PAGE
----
How is the internet changing art? What about social media? A museum in the eastern German city of Leipzig explores the issue in an exhibition with a title that refers to a typical Instagram phrase — "Link in Bio."
Using social media has long become part of many artists' everyday lives, says curator Anika Meier at the Leipzig Fine Arts Museum. Social media have actually been part of their working lives for quite some time now — as is proven by the approximately 50 video installations, sculptures, photographs and paintings by 35 predominantly young artists at the Leipzig exhibition "Link in Bio."
What distinguishes all these works is that the visual art is in a place where the audience already frequent: primarily on Instagram. Using the good old website seems to have become a thing of the past.
Is it necessary to print out digital art to show visitors what young, online-influenced artists are up to? "We didn't do that," says Meier, pointing out that this wouldn't have been necessary because the works exhibited are as vivid as they are unusual.
The show kicks off with an internet-age exhibit that has already become obsolete by now: an original row of seats from a Berlin Internet café.
The history of online art
Images flicker across a handful of screens, recalling the "speed shows" created by Aram Bartholl. The Berlin-based concept artist converted actual Internet cafés into galleries by using the computers for short-term exhibitions. Bartholl's room installation reflects the history of net art, which existed even long before the internet became accessible to a mass audience.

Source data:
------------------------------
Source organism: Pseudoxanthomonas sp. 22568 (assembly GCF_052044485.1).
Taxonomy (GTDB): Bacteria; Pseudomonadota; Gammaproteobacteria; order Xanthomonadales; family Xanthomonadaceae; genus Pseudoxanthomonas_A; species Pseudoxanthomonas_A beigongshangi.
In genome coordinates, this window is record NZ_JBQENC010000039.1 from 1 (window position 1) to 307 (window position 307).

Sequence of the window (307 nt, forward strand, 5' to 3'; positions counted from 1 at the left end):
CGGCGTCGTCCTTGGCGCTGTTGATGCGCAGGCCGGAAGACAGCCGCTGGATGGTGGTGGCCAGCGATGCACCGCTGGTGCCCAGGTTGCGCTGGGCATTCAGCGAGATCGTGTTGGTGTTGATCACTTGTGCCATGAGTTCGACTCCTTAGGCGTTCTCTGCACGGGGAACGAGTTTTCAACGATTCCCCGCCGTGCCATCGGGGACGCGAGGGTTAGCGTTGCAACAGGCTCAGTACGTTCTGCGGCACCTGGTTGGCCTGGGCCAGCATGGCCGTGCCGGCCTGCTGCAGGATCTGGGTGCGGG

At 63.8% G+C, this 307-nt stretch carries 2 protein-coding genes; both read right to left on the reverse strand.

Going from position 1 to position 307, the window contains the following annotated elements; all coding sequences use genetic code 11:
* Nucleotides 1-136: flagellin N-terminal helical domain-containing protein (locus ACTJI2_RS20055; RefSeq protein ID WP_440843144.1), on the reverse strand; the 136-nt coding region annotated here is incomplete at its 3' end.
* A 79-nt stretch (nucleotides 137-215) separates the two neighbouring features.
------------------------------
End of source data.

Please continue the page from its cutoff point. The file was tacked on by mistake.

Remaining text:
The rise of social media, however, has dramatically boosted the number of viewers of digital art — not least thanks to the fact that nowadays everyone seems to own a smartphone with internet access.
Challenging the meaning behind symbols
The symbols of the internet age along with its modern consumer world counterparts provide a focus for Tom Galle's work. The Belgian artist bent the blue Facebook "F" into a crowbar, and added finger holes to McDonald's golden arches. Now the logo looks like brass knuckles.
Other artists examine the effects that the tendency that staging events in social media has on users. Andy Picci from Paris, for instance, placed his smartphone on a pedestal, and whoever approaches it gets to see the artist on the display, dressed in black in a white room.
"I wanted to put my digital self in its own cage on my smartphone," Picci says.
He is one of a new generation of net artists embarking on a search for identity in the digital age. Some of them use augmented reality or artificial intelligence to test beauty ideals and challenge gender norms.
Putting the 'art' in 'artificial intelligence'
Thomas Webb is an artist who works with artificial intelligence to explore the boundaries of AI. He programmed computers to move smiley-faces with neutral expressions across a mirrored surface on the wall, and let them imitate viewers' facial expressions. The result, Webb says, is not a reflection of the viewers' emotions, but the superficial image created through AI - much like an emoji used in a message is not a reflection of the sender's true feelings.
Not everything comes in a digital package at the Leipzig exhibition, however. Chris Drange from Hamburg took digital era motifs and approached them from a more visual arts-angle: he enlarged selfies from female members of the Kardashian clan, combined them with elements of classical painting, and had these images produced as oil paintings in China. Meanwhile Kristina Schuldt, a graduate of Neo Rauch's Leipzig master class, alludes to the Old Masters in her works — except for the fact that they're all holding smartphones in their hands.
The exhibition "Link in Bio" at the Museum of Fine Arts runs through March 15, 2020.